Since music is such a temporal art, it’s rare when composers aren’t talking about time in one way or another; whether the topic is metric modulation or missing deadlines, the ever-present clock is never far from our thoughts. More often than not, when we schedule our lives, for instance, we tend to organize time in terms of what is near to us: today, this week, this month, and maybe two to three months down the road. It isn’t until one’s career reaches a certain momentum that the thought of months and years in advance becomes not only necessary but also crucial.
I recently got to see first-hand some choice reactions when my students were alerted to this special aspect of time at our Composers Forum this week, and their reactions resonated with me for many reasons. As my colleagues and I were discussing the topic of graduate schools and what went into the application process for composers, I started talking about the list of deadlines that next year’s seniors needed to keep in mind. I try hard to instill in my students a healthy respect for their deadlines, so we started by nailing down the typical date for graduate applications, which for most schools is December 1st.
As we talked through the various time constraints that exist before that deadline occurs–proofing, editing, and binding scores, editing recordings, proofing and editing curriculum vitae, confirming letters of recommendation, Thanksgiving vacation, etc.–they began to realize that their portfolio scores needed to be performed by mid-October, which meant that anything they were going to send out needed to be composed by early to mid-September at the latest. It was then that eyebrows began to creep upwards at the same rate as jaws were being lowered–the seniors were now coming to the realization that they had a mere six months left to compose anything that might help them move on to the graduate school of their choice.
Now I had their attention.
It had been quite some time since I first began needing to think of projects in terms of months and years as opposed to days or weeks, but I recognized the reactions well enough. Between my own composing projects and my duties as advisor to our student-run new music presenting organization, I’ve slowly grown accustomed to thinking of 12-16 months from now as if it were happening next week and sympathize with anyone who has a hard time with the idea. The ease of succumbing to the lure of procrastination can be even more pronounced when one’s deadline or due date is months or years away–just think of how much work and other projects can be accomplished in that time! And then reality starts to set in–one dimly remembers how fast those weeks and months slide by, with barely familiar resolutions about improving one’s own work habits echoing faintly in the distance. Increased heart rate, shallow breathing, irritability, and a proclivity for sudden outbursts of epithets are not far off.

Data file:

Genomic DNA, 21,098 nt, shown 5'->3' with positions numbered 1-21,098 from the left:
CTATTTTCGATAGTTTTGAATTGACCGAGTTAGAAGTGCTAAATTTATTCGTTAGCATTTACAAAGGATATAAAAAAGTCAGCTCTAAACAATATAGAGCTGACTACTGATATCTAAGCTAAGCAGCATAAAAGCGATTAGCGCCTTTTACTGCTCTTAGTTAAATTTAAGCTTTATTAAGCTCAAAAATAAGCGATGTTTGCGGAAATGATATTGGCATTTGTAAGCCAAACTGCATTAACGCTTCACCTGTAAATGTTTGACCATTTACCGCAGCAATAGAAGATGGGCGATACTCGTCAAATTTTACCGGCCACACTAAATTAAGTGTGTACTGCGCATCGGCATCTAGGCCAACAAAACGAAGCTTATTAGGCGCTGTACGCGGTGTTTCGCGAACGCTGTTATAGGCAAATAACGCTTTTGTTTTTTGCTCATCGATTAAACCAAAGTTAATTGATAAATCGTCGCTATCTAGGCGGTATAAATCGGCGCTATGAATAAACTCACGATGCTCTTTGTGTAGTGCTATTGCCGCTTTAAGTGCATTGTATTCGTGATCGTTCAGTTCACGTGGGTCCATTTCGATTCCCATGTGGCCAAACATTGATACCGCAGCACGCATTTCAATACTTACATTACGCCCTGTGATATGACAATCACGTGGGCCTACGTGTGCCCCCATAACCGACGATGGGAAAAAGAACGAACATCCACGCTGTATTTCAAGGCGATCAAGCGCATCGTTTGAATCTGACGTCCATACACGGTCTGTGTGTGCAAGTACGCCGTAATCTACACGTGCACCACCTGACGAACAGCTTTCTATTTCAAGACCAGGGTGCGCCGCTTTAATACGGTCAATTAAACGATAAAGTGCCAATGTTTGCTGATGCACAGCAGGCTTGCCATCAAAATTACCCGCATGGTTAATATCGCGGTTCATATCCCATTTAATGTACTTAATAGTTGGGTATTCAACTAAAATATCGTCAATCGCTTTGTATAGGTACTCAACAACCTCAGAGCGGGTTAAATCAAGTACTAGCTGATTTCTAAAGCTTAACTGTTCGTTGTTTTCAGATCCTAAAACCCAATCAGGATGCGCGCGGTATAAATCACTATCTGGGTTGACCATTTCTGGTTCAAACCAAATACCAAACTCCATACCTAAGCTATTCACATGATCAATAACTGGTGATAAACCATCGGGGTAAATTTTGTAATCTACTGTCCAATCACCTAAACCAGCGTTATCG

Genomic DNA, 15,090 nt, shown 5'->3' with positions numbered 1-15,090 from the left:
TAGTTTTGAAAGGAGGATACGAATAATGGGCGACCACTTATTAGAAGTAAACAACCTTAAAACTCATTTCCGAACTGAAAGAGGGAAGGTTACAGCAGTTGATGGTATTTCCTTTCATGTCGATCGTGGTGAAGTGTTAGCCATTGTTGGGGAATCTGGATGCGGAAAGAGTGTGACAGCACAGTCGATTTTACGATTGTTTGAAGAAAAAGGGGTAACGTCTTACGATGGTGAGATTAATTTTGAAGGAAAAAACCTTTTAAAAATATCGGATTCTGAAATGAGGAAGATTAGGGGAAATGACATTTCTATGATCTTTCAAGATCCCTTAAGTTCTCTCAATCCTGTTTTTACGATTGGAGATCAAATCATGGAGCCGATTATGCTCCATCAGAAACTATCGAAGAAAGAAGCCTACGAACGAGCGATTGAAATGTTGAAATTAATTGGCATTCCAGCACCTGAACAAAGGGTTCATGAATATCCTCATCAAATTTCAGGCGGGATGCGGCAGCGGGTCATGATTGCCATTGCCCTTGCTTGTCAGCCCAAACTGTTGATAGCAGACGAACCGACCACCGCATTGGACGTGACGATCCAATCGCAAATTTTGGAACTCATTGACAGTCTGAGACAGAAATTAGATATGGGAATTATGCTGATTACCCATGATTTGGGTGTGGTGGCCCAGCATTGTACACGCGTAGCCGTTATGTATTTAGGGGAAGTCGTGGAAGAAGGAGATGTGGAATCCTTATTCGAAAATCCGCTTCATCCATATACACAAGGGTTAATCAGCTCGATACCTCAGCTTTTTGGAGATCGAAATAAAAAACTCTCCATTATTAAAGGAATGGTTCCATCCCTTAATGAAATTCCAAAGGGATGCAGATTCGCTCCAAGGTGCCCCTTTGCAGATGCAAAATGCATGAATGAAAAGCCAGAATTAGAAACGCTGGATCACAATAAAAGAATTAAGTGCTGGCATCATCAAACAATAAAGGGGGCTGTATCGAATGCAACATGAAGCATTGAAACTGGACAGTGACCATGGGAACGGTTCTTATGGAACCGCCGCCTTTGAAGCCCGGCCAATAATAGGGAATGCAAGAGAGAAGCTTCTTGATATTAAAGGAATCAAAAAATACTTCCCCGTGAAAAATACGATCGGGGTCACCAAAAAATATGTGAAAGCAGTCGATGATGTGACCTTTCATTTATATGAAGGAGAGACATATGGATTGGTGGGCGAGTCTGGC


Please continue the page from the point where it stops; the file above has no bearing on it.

Luckily, many of my students have been dealing with these long-range time concepts for a while now, which, in my humble opinion, is the only way to learn how to survive them. By reverse-engineering timelines backwards from their deadlines, they’re pretty comfortable with the idea of how to tackle such projects. Hopefully that past experience will keep them from freaking out too much and allow them to realize not only how much time they really do have to create some quality work, but also how much they’ve already accomplished and how to balance the two together.